Feeds:
Posts
Comments

Posts Tagged ‘community-building’

From the Melbourne forum

TACSI, The Australian Centre for Social Innovation, has recently taken over management of ASIX, The Australian Social Innovation Exchange, and are exploring how best to carry on their work of connecting and enabling innovators. I’ve am thrilled to be participating in this process by facilitating the input of social entrepreneurs, innovators and those who support their work to help guide the way forward.

This is happening in three ways:

Firstly with 18 Individual interviews with 18 thought-leaders in our sector, including social entrepreneurs such as Brad Krauskopf from Hub Melbourne, Rebecca Scott from STREAT, Brodie McCullock from Space3 in Perth and Marcus Westbury from Renew Australia. Organisations represented include the Foundation for Young Australians, Social Traders, The Department of Education, Employment and Workplace Relations, the Centre for Social Impact and the National Centre for Indigenous Excellence. It’s a real treat to be able to speak with all these inspiring and committed changemakers and a big responsibility to reflect their insights to the TACSI board.

Secondly we’re hosting public workshops in Melbourne and Sydney.

Thirdly if you’re reading this I’d love you to take ten minutes to fill out this survey.

We all seem to understand instinctively that social innovation emerges best from a supportive community with a diversity of participants and support. The question becomes: how do we achieve that? What is the role than an organisation like TACSI and a program like ASIX can play in helping to foster both a community of innovators and a culture of innovation.

If you care about social innovation in Australia and how social innovators can best be supported this is a chance to help set a direction that makes a real difference for all of us. The survey will only take a few minutes (only six questions!) and your contributions will help guide my report to the board of TACSI and help them map a way forward for ASIX which supports our community and the work that needs doing to create better futures.

This is all happening very fast with my report due next week so the survey will only remain open until Saturday morning. Please check it out.
You can also follow the conversation and share your thoughts on Twitter via the #asixnext hashtag.

Thanks!

If you have any questions about the unification of ASIX and TACSI they should be directed to Martin Stewart-Weeks, a director on the TACSI board and co-founder and Chair of ASIX.

Read Full Post »

Language matters. It frames our expectations and can limit or expand our thinking.

I’ve written before about my preference for the term “peerfunding” over “crowdfunding”. More recently I’ve begun to see a spectrum of activities which can be more crowd or peer-focused, making both terms relevant but the distinction important.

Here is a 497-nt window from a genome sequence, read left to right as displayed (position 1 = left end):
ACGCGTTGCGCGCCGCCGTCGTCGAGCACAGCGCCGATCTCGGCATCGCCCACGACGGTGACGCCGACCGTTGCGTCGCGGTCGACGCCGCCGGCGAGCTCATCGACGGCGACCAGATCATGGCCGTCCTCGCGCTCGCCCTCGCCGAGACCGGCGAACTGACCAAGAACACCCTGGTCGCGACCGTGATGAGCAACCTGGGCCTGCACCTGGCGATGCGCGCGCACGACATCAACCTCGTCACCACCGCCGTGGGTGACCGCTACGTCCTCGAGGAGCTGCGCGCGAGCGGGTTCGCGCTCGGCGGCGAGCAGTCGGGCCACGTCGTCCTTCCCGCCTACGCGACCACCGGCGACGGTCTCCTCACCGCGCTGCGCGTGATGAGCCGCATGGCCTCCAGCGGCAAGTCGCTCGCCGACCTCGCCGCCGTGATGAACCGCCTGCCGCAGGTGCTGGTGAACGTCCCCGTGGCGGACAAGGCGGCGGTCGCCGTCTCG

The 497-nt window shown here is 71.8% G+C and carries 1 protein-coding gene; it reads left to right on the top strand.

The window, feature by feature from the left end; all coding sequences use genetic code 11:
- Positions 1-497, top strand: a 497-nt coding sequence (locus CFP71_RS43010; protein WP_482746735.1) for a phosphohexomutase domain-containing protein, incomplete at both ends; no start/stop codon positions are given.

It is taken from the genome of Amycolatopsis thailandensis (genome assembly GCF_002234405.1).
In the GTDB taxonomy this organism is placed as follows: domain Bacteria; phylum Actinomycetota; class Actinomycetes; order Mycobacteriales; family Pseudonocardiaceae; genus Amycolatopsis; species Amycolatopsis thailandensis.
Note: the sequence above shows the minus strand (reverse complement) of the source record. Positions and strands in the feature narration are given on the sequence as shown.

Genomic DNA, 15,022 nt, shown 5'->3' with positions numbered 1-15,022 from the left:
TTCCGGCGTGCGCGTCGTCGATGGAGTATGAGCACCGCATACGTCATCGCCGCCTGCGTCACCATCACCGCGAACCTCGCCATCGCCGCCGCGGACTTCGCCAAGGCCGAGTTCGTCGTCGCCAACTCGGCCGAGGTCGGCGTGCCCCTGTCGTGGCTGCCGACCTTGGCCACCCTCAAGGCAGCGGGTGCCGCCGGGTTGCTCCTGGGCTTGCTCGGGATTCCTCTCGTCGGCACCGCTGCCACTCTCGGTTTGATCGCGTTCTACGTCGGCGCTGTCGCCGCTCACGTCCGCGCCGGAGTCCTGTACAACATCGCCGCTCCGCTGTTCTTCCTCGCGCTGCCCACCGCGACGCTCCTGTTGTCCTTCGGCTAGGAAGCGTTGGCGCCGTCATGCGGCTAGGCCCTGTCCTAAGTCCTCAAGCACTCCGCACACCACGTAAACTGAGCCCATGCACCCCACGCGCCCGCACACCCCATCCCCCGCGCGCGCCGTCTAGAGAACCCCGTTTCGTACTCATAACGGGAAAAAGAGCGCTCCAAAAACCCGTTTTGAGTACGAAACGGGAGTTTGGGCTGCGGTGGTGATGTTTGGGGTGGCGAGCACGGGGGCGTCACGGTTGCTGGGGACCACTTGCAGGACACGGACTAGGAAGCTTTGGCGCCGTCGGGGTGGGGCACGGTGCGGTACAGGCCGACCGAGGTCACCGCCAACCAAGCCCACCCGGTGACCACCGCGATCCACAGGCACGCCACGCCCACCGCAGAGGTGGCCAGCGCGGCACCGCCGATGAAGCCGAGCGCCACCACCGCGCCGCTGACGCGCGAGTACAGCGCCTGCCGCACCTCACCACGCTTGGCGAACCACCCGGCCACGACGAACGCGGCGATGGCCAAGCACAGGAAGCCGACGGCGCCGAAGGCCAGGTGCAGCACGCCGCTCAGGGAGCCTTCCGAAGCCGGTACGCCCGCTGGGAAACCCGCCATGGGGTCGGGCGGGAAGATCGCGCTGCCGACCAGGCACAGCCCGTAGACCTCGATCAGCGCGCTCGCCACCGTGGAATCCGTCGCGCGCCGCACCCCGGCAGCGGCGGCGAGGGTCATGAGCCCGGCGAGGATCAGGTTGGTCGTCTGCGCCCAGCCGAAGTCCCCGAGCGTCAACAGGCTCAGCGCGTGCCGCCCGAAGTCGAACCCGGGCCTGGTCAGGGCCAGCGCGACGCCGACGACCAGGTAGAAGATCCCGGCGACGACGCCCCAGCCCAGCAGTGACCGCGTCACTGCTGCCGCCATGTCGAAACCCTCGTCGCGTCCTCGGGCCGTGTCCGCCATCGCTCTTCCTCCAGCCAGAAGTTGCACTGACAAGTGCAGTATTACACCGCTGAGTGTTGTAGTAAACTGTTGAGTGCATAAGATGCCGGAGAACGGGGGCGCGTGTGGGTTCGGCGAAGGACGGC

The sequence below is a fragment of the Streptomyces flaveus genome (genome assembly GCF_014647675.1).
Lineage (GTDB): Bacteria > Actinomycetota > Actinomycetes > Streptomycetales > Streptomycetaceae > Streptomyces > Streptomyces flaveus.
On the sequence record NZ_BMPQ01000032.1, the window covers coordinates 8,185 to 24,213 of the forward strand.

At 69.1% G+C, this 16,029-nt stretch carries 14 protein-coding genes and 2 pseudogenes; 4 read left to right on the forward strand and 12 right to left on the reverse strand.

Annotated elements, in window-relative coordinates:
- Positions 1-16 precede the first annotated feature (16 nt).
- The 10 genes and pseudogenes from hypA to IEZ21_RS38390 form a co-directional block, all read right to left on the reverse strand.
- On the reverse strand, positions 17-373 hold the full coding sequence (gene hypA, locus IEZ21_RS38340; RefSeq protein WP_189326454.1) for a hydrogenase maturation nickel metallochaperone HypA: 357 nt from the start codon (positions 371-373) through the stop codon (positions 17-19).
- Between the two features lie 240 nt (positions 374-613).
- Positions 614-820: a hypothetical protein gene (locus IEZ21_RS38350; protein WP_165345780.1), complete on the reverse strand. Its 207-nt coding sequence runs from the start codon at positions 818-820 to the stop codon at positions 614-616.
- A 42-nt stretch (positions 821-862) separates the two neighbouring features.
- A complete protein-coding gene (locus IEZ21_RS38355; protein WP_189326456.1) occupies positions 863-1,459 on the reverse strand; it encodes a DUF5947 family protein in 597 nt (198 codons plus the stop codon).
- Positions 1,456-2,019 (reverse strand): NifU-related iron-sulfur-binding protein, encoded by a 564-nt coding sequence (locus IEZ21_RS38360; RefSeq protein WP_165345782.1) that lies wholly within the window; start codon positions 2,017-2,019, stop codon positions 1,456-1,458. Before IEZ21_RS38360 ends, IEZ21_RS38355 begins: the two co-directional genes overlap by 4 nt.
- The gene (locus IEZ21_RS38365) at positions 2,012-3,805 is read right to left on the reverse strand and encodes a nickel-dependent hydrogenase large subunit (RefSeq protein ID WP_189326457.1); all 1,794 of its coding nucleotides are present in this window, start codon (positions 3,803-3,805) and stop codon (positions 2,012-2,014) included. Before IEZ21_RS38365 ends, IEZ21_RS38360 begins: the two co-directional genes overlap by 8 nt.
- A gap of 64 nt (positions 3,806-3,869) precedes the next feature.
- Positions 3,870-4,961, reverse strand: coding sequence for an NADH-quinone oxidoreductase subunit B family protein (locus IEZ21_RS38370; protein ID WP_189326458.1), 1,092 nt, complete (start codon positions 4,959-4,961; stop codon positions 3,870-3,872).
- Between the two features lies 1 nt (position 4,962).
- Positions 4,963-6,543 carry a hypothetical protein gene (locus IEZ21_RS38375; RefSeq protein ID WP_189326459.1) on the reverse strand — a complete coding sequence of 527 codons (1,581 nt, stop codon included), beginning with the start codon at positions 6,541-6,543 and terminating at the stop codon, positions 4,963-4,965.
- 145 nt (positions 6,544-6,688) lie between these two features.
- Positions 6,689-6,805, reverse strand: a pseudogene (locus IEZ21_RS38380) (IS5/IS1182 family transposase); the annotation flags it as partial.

To me, crowdsourcing is a competitive process – the crowd is either helping select amongst alternatives or competing to win an award. As an example, GeniusRocket is a design crowdsourcing site – their community competes via the submission of ideas and proposals, to have their work selected and be paid by GeniusRocket’s clients.

The Pepsi Refresh Project is another example of the crowd in action. The crowd is helping Pepsi select where to invest its philanthropic dollars. It’s crowdsourcing because it’s a large mass of people who have little-to-no contact with each other making submissions, in the form of votes here and designs with GeniusRocket, to the organizer of the contest.

What Creating the Future is doing, on the other hand, is peersourcing. They have invited their community to co-create the criteria and process of the scholarship fund they recently raised funds for on StartSomeGood.

In this instance the participants are not an anonymous “crowd” and they are not competing with each other. Instead they are co-creating something together. They are peers, colleagues, collaborators. Whilst the number of responses isn’t large the quality of thinking behind the responses makes them enormously valuable.

If we simply refer to Pepsi Refresh, GeniusRocket and what Creating The Future are doing as “crowdsourcing” I think we are missing a key differentiator between them. I am loath to create more jargon but I fear that calling collaborative efforts like Creating The Future, or the way Beth Kanter aggregates contributions and best practices through wiki’s, Facebook and her blog crowdsourcing is to miss the most important aspect of these approaches: that they build a community of peers and invite co-creation, rather than setting up the “crowd” to compete for the organizers favor.

I believe what we and our ventures do at StartSomeGood is peerfunding rather than crowdfunding. On StartSomeGood, as with other fundraising platforms for entrepreneurs and creatives, the majority of the funding comes from the fundraisers existing community. Supporters feel an affiliation for the project and affection for the organizer, or connect to the cause via a shared identity or experience. These funders are not a crowd, they are peers, and they will be your most important asset in creating change.

I’m thrilled to see a project which was successfully peerfunded on StartSomeGood now move on to peersourcing the details of how the scholarship will work. Check out their thinking so far and feel free to contribute!

Read Full Post »